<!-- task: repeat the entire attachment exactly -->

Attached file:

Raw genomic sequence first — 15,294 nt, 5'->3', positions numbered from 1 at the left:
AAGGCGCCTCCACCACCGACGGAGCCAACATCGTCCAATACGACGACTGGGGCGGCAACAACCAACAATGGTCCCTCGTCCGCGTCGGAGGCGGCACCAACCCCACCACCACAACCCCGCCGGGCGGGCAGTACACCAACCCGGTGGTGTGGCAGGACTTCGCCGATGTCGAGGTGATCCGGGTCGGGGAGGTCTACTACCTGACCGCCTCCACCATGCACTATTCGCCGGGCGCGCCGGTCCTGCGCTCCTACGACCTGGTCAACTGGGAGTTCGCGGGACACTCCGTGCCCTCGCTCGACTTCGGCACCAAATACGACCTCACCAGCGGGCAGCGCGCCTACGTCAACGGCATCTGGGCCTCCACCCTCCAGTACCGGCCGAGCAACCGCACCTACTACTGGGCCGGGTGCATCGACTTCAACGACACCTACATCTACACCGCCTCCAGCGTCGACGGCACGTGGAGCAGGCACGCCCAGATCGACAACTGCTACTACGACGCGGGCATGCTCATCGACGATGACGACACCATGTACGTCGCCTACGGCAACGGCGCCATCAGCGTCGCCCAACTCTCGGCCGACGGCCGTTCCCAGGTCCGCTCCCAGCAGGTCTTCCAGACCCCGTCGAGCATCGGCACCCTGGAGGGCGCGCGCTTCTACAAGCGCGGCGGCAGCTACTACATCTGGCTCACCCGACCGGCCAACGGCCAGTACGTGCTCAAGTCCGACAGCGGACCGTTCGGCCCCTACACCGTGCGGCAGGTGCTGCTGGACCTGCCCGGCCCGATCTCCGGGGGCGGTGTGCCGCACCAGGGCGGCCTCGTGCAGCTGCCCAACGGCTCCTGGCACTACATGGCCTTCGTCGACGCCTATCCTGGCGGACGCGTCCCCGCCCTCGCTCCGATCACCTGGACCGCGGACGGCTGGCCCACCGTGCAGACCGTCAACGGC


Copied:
Raw genomic sequence first — 15,294 nt, 5'->3', positions numbered from 1 at the left:
AAGGCGCCTCCACCACCGACGGAGCCAACATCGTCCAATACGACGACTGGGGCGGCAACAACCAACAATGGTCCCTCGTCCGCGTCGGAGGCGGCACCAACCCCACCACCACAACCCCGCCGGGCGGGCAGTACACCAACCCGGTGGTGTGGCAGGACTTCGCCGATGTCGAGGTGATCCGGGTCGGGGAGGTCTACTACCTGACCGCCTCCACCATGCACTATTCGCCGGGCGCGCCGGTCCTGCGCTCCTACGACCTGGTCAACTGGGAGTTCGCGGGACACTCCGTGCCCTCGCTCGACTTCGGCACCAAATACGACCTCACCAGCGGGCAGCGCGCCTACGTCAACGGCATCTGGGCCTCCACCCTCCAGTACCGGCCGAGCAACCGCACCTACTACTGGGCCGGGTGCATCGACTTCAACGACACCTACATCTACACCGCCTCCAGCGTCGACGGCACGTGGAGCAGGCACGCCCAGATCGACAACTGCTACTACGACGCGGGCATGCTCATCGACGATGACGACACCATGTACGTCGCCTACGGCAACGGCGCCATCAGCGTCGCCCAACTCTCGGCCGACGGCCGTTCCCAGGTCCGCTCCCAGCAGGTCTTCCAGACCCCGTCGAGCATCGGCACCCTGGAGGGCGCGCGCTTCTACAAGCGCGGCGGCAGCTACTACATCTGGCTCACCCGACCGGCCAACGGCCAGTACGTGCTCAAGTCCGACAGCGGACCGTTCGGCCCCTACACCGTGCGGCAGGTGCTGCTGGACCTGCCCGGCCCGATCTCCGGGGGCGGTGTGCCGCACCAGGGCGGCCTCGTGCAGCTGCCCAACGGCTCCTGGCACTACATGGCCTTCGTCGACGCCTATCCTGGCGGACGCGTCCCCGCCCTCGCTCCGATCACCTGGACCGCGGACGGCTGGCCCACCGTGCAGACCGTCAACGGC